Those suffering from mental health issues often become victims of discrimination and social isolation due to the stigma attached to these disorders. This stigma is a significant public health issue and can inhibit those with mental illness to seek proper treatment and recovery.
In order to combat the stigma and increase awareness, prevention, treatment and management of a range of mental Illnesses, WVIA and Geisinger are presenting a new mental health initiative called Mind Over Matter. Like WVIA’s successful Battling Opioids series, this public health initiative aims to improve the mental and physical health of our community through a multi-platform approach that will include TV, radio and digital content.
Mind Over Matter: Mental Health in the Age of COVID
On the next Mind Over Matter, join moderator Tracey Matisak and a panel of regional experts as they discuss stigma, senior isolation, telemedicine and how families are managing through the latest COVID surge. We'll present personal stories from those who are coping with mental health challenges and provide information on where to get help.
Quarantine Effect on Families
Mind Over Matter - Grief
Coping with grief is vital to your mental health. Here are a few ways to help you cope.
If you would like to speak with someone about mental health issues, get connected to help: Dial 211 or text your zip code to 898-211
Mind Over Matter presents Uncertainty: Why We're So Anxious About Anxiety
Uncertainty: Why We're So Anxious About Anxiety presents an open discussion as an effort to heighten awareness, increase understanding, provide resources, and offer hope to those whose lives have been impacted by the mental health condition defined as Anxiety.
Living with Alzheimer's & Dementia
Thursday, August 26th, 8pm
An estimated five million people in the U.S. are living with some form of dementia. By 2050, barring any major scientific breakthroughs, the number of people living with dementia is expected to balloon to nearly 14 million. Taking into consideration the family members and other people who provide daily care, Alzheimer's and dementia will have a huge impact on our communities. LIVING WITH ALZHEIMER'S AND DEMENTIA explores the effects these diseases have on individuals, families and communities. The program reveals the myths and stigmas that have hindered better living and caretaking, and examines the heavy burden of costs associated with the disease-whether financial, physical or psychological. Lastly, it looks at innovative ways of meeting the challenges of dementia care. Weaving together personal stories of those who are living with dementia, insight from their care partners, and commentary from leading experts in dementia, the documentary lays the foundation for a better understanding of the disease, ways to care for those with dementia, and the support systems families need in order to provide that care.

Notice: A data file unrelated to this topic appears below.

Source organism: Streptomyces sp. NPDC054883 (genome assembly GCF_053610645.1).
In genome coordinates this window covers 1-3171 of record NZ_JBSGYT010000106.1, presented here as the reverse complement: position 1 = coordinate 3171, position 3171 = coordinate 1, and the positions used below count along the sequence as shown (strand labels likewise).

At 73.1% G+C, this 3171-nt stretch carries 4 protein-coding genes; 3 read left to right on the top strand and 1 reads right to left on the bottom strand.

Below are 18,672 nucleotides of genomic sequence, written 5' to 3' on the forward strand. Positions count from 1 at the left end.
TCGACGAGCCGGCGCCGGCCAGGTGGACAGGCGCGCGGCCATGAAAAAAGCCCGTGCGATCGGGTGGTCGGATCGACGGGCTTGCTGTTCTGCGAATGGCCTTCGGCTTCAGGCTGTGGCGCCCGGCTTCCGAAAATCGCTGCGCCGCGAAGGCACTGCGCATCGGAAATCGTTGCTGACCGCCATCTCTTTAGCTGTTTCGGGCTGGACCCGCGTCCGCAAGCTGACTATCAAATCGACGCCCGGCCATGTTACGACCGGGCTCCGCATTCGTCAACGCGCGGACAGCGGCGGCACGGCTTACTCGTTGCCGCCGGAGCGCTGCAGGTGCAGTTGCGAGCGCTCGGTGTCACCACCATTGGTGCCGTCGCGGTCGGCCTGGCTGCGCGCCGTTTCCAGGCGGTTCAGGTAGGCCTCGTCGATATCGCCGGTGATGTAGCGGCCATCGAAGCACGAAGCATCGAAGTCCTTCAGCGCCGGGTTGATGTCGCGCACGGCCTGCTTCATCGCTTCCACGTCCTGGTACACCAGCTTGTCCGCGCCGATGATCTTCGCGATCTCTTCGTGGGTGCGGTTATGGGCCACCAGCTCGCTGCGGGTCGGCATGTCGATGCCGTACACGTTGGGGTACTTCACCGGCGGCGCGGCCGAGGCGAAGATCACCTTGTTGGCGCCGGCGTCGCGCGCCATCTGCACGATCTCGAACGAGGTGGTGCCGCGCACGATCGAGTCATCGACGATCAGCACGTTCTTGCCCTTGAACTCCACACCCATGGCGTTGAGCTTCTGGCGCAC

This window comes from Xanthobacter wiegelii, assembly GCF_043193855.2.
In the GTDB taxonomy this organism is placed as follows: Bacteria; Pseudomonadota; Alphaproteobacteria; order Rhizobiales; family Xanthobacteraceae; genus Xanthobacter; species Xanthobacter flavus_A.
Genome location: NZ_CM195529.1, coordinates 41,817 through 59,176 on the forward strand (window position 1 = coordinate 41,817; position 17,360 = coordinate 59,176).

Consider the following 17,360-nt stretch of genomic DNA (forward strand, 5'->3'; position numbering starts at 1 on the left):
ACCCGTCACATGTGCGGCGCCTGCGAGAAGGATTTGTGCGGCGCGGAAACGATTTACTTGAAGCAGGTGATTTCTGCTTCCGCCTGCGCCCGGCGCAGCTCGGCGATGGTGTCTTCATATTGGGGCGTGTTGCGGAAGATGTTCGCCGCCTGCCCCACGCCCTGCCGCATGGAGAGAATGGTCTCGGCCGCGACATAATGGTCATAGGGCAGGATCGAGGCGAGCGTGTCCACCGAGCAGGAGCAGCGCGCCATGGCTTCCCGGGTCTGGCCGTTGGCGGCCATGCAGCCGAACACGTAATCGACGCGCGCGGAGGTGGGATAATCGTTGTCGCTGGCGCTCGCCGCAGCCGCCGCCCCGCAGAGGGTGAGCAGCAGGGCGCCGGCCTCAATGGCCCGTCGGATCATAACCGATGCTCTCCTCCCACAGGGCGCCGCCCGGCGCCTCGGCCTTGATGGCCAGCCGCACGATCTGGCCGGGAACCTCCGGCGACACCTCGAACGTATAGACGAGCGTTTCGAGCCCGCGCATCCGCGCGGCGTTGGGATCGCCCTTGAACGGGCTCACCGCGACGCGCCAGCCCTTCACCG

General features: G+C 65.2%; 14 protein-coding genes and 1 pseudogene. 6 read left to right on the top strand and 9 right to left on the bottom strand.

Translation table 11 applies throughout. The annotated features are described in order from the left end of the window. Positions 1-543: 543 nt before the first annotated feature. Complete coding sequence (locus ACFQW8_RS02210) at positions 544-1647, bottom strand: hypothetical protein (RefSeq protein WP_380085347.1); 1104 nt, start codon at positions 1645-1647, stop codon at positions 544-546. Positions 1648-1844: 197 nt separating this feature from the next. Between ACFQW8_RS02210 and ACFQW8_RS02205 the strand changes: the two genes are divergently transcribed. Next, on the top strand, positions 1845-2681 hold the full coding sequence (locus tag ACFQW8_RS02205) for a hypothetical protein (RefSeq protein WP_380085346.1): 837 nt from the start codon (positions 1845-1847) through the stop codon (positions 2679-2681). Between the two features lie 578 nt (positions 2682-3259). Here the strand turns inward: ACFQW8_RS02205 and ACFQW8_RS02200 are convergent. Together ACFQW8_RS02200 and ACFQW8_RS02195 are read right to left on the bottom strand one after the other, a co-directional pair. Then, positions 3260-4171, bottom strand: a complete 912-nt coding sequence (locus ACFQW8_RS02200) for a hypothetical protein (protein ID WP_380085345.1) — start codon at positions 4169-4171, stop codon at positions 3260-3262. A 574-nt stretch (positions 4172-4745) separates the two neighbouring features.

Losing Lambert: A Journey Through Survival & Hope
Thursday, September 16th, 8pm
Kathy O'Hern Fowler, who lost her 16-year-old son to suicide in 1995, spent years struggling with the loss and grief. However, the life-altering experience led her to advocate for other parents who tragically find themselves in the same position. The touching and insightful LOSING LAMBERT: A JOURNEY THROUGH SURVIVAL & HOPE explores the heart-rending questions left in the wake of suicide, interviews parents struggling to cope with the pain and stigma, and offers hope for the future of suicide prevention. At a survivors meeting, parents speak candidly about the loss of their children - their darkest hours - in an effort to raise awareness about teen suicide and to help others find compassion and support. The documentary also focuses on the promising medical research being conducted at the University of Pittsburgh Medical Center in conjunction with Carnegie Mellon University. Their preliminary findings show impulse-control problems in the brains of suicidal teens, an impressive discovery researchers hope may someday lead to better identification and treatment for at-risk teenagers.
Kids in Crisis: You're Not Alone
Thursday, September 16th, 8:30pm
This 30-minute documentary follows four young people -- TJ Esser, Alex Hart-Upendo, Barrett Poetker and Reyna Saldana - as they navigate various mental health challenges. They have endured assault, bullying, incarceration and discrimination. Some thought about suicide. But through the pain they found support from family, friends and strangers and strength within themselves. They're sharing their stories to let others know they're not alone and that healing is possible.